For Jasmine, the excitement and joy of pregnancy mixed with concern when she learned that her pregnancy with twin girls was even more complicated than usual.
Jasmine carried monochorionic monoamniotic, or MoMo twins — identical twins sharing the same amniotic sac in the mother’s uterus. While they share a placenta, each twin has its own umbilical cord. This type of pregnancy is very rare, occurring one in every 10,000 pregnancies in the U.S., according to research by the National Institutes of Health.
“Umbilical cord entanglement can lead to the death of one or both of the fetuses,” he says. “As they grow, the babies move a lot and the cords can get tangled. Have you ever walked two dogs on separate leashes? This is very similar.”
In addition to risks in utero, the higher likelihood of a premature delivery carries its own set of risks for babies, due to smaller birth size and the underdevelopment of lungs and other organs. Jasmine’s babies spent five weeks in the Neonatal Intensive Care Unit (NICU) at Sharp Mary Birch Hospital for Women & Newborns before they went home in August 2015. The level 3 NICU at Sharp Mary Birch is the largest of its kind in the region.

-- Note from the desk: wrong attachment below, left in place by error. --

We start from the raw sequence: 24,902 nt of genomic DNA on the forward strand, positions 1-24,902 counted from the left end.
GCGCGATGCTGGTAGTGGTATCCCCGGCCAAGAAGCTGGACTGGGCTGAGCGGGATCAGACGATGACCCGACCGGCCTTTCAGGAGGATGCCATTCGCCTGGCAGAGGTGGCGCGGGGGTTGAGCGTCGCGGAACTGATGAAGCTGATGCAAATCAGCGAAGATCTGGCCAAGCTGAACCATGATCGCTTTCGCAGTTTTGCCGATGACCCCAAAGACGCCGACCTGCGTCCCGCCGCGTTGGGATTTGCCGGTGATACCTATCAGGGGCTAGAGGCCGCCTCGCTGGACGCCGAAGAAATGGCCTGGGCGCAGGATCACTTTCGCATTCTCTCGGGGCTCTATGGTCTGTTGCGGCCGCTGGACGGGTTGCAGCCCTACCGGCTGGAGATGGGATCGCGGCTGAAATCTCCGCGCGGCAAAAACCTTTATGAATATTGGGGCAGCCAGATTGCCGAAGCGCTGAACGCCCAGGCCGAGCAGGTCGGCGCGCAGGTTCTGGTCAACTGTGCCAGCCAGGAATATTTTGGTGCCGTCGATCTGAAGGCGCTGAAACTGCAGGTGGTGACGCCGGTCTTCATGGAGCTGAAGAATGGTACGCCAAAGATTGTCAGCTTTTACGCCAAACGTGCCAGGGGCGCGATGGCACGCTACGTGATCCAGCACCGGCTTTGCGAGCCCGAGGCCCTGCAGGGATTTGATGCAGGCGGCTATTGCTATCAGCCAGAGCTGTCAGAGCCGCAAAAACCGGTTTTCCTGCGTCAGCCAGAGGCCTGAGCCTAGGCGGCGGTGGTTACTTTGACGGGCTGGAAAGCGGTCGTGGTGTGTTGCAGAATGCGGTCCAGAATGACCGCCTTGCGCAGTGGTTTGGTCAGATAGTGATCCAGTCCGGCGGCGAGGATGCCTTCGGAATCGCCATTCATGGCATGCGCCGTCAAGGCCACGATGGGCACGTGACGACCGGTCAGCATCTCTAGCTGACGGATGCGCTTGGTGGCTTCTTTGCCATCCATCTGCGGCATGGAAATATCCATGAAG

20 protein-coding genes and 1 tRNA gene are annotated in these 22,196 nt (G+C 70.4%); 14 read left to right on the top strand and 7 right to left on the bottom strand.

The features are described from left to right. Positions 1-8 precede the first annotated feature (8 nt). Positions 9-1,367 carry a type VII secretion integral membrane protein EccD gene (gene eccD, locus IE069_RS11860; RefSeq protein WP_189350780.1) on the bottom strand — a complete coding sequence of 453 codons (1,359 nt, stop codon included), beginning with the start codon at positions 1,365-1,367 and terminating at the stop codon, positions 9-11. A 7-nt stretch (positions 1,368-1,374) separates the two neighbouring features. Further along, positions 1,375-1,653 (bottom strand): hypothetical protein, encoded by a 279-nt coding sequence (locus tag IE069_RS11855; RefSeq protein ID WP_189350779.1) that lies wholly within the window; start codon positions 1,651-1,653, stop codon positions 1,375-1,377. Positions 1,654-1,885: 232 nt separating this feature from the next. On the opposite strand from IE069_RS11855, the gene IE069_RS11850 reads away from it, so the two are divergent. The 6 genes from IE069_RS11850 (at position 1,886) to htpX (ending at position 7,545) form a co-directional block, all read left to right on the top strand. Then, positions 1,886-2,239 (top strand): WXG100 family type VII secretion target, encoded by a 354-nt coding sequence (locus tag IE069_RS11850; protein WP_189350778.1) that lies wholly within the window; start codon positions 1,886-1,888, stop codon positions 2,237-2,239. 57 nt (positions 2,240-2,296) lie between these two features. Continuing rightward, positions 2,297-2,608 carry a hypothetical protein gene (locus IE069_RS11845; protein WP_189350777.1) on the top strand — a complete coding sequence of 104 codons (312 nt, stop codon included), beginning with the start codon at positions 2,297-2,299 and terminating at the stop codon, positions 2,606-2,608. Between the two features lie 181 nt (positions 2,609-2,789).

In high-risk pregnancies like Jasmine’s, moms often spend time in the Perinatal Special Care Unit (PSCU) at Sharp Mary Birch in the weeks or months before delivery. Jasmine spent 12 weeks in the PSCU, where she developed a bond with the caregivers and her fellow patients. In the PSCU, families are welcome and patients enjoy a range of special services, including massage, pet therapy and support groups.